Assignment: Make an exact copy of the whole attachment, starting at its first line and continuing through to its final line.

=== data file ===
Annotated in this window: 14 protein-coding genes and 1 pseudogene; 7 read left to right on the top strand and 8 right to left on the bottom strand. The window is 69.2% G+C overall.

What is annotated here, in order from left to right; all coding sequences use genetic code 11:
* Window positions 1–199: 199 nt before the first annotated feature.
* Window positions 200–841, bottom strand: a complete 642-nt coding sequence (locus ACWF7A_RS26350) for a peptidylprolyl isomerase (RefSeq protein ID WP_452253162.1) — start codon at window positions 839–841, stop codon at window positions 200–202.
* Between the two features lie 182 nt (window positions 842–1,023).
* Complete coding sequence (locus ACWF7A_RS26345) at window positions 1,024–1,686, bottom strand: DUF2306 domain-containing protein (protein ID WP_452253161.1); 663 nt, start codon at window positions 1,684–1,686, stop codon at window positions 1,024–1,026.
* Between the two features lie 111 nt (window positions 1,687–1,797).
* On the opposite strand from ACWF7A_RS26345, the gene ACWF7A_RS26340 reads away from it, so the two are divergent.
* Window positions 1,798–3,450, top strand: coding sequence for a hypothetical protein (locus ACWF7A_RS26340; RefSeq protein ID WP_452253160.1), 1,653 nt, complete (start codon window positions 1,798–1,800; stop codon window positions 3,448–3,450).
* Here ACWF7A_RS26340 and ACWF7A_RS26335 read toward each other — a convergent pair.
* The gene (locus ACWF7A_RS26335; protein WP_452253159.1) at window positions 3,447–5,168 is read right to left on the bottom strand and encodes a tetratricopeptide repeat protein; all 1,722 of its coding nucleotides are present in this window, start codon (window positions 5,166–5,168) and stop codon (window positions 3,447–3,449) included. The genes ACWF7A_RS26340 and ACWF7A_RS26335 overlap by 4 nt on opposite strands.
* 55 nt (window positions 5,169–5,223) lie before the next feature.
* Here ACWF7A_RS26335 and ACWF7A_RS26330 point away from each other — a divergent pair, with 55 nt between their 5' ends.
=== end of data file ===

Annotated in this window: 14 protein-coding genes and 1 pseudogene; 7 read left to right on the top strand and 8 right to left on the bottom strand. The window is 69.2% G+C overall.

What is annotated here, in order from left to right; all coding sequences use genetic code 11:
* Window positions 1–199: 199 nt before the first annotated feature.
* Window positions 200–841, bottom strand: a complete 642-nt coding sequence (locus ACWF7A_RS26350) for a peptidylprolyl isomerase (RefSeq protein ID WP_452253162.1) — start codon at window positions 839–841, stop codon at window positions 200–202.
* Between the two features lie 182 nt (window positions 842–1,023).
* Complete coding sequence (locus ACWF7A_RS26345) at window positions 1,024–1,686, bottom strand: DUF2306 domain-containing protein (protein ID WP_452253161.1); 663 nt, start codon at window positions 1,684–1,686, stop codon at window positions 1,024–1,026.
* Between the two features lie 111 nt (window positions 1,687–1,797).
* On the opposite strand from ACWF7A_RS26345, the gene ACWF7A_RS26340 reads away from it, so the two are divergent.
* Window positions 1,798–3,450, top strand: coding sequence for a hypothetical protein (locus ACWF7A_RS26340; RefSeq protein ID WP_452253160.1), 1,653 nt, complete (start codon window positions 1,798–1,800; stop codon window positions 3,448–3,450).
* Here ACWF7A_RS26340 and ACWF7A_RS26335 read toward each other — a convergent pair.
* The gene (locus ACWF7A_RS26335; protein WP_452253159.1) at window positions 3,447–5,168 is read right to left on the bottom strand and encodes a tetratricopeptide repeat protein; all 1,722 of its coding nucleotides are present in this window, start codon (window positions 5,166–5,168) and stop codon (window positions 3,447–3,449) included. The genes ACWF7A_RS26340 and ACWF7A_RS26335 overlap by 4 nt on opposite strands.
* 55 nt (window positions 5,169–5,223) lie before the next feature.
* Here ACWF7A_RS26335 and ACWF7A_RS26330 point away from each other — a divergent pair, with 55 nt between their 5' ends.